In a study on 67 students (out of 467 administered students) and three faculty members of MAJMC, Shikha Rai reported that the device used for attending online classes included mobile, laptop, desktop and tablet in that order; 43 per cent used the downloaded e-books/ e-modules; only 19 per cent students studied daily after their online classes; 57 per cent students reported increase in their productivity due to online classes, and only 21 per cent reported decrease in productivity; large majority of the students appreciated the learner support services, for keeping them busy during the lockdown, and the formation of a sense of community amongst themselves; and about 67 per cent expressed online teaching-learning to continue post-pandemic. The faculty members, though not much prepared for the new normal, adapted quickly to the new mode of delivery and to online and blended pedagogy, and appreciated the increase in the frequency of communication with their students in comparison to the offline ODL mode of delivery. In a study on the attitude of university students towards online teaching-learning from an ethnographic perspective, Barua reported that students had positive attitude towards online learning as a teaching tool for languages and for interaction and communication, and expressed preference for a combination of online and offline blended learning for the future.
In the next paper, Dikshit, Gupta and Garg report the findings of a survey involving 254 BSc. students of IGNOU on science labs, and suggest that student preference was for an integration of both virtual labs and physical labs. The virtual lab can take care of experiments, e-mentoring, online collaborative learning, and synchronous counseling, which could be followed up by physical lab activities relating to conduct of experiments in contiguous contexts. In another study at IGNOU on 153 potential learners from education, research and non-government organizations, Vankatramanan and Shah report a needs analysis study which shows positive demand for a programme on climate change education with judicious combination of appropriate knowledge and skills, and which can be offered through English and other national and regional languages. The findings of this study could lead to a new programme in this area of study. In a similar study on needs analysis for a master’s programme in geoinformatics, Gogoi, Deshmukh, Mishra, Prasanth and Verma reported the opinions of 552 potential learners and experts from all over the country which suggested: i) a judicious combination of both specialized areas and emerging application areas for skill development, ii) that open-source data and software tools could be used for conducting practical, and iii) a dissertation should be a compulsory component of the programme. This needs analysis being the first step, the findings should contribute to further design of a master’s programme in this area.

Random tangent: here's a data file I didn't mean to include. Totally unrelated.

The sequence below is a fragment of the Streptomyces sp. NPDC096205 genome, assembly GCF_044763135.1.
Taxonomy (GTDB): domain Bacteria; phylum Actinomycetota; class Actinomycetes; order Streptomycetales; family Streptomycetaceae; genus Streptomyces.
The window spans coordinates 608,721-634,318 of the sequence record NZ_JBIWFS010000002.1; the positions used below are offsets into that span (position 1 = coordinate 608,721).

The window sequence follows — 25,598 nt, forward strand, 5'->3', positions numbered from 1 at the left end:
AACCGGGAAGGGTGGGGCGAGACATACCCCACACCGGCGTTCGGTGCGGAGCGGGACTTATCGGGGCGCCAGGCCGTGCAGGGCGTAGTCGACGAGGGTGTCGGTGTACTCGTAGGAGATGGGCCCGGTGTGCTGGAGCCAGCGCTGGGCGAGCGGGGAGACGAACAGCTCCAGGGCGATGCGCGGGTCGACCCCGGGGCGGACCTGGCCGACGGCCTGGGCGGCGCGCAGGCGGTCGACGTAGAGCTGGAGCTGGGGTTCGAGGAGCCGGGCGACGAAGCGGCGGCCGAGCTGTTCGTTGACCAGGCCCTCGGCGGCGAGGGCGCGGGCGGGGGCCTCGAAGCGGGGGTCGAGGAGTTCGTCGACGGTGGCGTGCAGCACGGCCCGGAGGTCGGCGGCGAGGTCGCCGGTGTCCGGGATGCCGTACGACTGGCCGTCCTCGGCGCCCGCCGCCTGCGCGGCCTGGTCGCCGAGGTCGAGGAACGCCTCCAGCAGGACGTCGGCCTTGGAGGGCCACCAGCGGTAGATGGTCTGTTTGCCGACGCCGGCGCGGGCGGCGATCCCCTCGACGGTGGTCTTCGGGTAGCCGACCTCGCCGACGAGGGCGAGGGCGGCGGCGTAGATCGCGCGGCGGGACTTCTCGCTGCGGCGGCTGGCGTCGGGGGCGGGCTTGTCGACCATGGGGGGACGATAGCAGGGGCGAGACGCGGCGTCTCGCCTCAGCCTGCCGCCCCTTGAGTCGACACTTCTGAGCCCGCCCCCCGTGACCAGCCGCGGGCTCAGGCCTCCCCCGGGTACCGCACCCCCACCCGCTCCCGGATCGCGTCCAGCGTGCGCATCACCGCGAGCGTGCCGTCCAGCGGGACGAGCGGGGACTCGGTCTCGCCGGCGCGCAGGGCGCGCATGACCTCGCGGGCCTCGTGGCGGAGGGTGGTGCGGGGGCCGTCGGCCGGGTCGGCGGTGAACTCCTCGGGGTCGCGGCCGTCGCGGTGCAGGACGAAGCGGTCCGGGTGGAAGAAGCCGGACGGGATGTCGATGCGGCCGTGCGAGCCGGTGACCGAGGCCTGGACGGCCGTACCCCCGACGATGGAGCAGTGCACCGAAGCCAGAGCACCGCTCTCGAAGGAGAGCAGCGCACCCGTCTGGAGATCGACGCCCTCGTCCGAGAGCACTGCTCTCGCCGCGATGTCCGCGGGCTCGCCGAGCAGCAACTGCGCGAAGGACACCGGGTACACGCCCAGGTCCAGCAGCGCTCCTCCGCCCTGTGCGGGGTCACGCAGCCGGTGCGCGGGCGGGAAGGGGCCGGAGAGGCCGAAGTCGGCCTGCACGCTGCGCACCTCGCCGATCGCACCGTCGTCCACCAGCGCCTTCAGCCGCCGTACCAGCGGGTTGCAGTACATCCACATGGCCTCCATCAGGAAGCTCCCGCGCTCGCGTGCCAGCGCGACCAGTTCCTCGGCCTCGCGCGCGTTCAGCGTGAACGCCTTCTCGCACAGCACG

As per our previous practice, we have included one book review by S. K. Pulist; two STRIDE workshop reports by Murthy, Mythili, Ramakrishna and Asgar; and the Hindi translation of abstracts of the eight papers by Seema Rani which should be useful to our readers. While we appreciate receiving comments and suggestions, we also encourage to submit quality research papers on open, distance, online and blended learning to this journal.